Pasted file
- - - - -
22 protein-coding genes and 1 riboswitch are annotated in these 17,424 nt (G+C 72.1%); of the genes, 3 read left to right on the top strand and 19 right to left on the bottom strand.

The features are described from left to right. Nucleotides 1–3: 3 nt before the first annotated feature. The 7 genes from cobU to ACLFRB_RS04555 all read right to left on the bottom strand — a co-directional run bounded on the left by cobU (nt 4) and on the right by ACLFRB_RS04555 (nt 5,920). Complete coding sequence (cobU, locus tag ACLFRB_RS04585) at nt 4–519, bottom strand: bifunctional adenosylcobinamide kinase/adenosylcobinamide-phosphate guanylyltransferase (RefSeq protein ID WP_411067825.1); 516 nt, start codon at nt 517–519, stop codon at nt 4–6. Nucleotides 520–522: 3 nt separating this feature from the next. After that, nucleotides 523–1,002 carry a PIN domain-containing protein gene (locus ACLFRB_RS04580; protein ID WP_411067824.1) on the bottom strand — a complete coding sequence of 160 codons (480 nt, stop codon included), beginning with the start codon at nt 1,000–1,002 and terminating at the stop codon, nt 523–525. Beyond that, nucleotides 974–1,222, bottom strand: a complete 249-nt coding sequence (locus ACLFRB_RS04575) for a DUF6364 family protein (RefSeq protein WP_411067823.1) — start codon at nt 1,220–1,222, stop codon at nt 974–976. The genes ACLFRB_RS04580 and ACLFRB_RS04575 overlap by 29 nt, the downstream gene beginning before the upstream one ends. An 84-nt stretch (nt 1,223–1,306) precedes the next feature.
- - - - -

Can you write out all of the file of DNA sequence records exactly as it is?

22 protein-coding genes and 1 riboswitch are annotated in these 17,424 nt (G+C 72.1%); of the genes, 3 read left to right on the top strand and 19 right to left on the bottom strand.

The features are described from left to right. Nucleotides 1–3: 3 nt before the first annotated feature. The 7 genes from cobU to ACLFRB_RS04555 all read right to left on the bottom strand — a co-directional run bounded on the left by cobU (nt 4) and on the right by ACLFRB_RS04555 (nt 5,920). Complete coding sequence (cobU, locus tag ACLFRB_RS04585) at nt 4–519, bottom strand: bifunctional adenosylcobinamide kinase/adenosylcobinamide-phosphate guanylyltransferase (RefSeq protein ID WP_411067825.1); 516 nt, start codon at nt 517–519, stop codon at nt 4–6. Nucleotides 520–522: 3 nt separating this feature from the next. After that, nucleotides 523–1,002 carry a PIN domain-containing protein gene (locus ACLFRB_RS04580; protein ID WP_411067824.1) on the bottom strand — a complete coding sequence of 160 codons (480 nt, stop codon included), beginning with the start codon at nt 1,000–1,002 and terminating at the stop codon, nt 523–525. Beyond that, nucleotides 974–1,222, bottom strand: a complete 249-nt coding sequence (locus ACLFRB_RS04575) for a DUF6364 family protein (RefSeq protein WP_411067823.1) — start codon at nt 1,220–1,222, stop codon at nt 974–976. The genes ACLFRB_RS04580 and ACLFRB_RS04575 overlap by 29 nt, the downstream gene beginning before the upstream one ends. An 84-nt stretch (nt 1,223–1,306) precedes the next feature.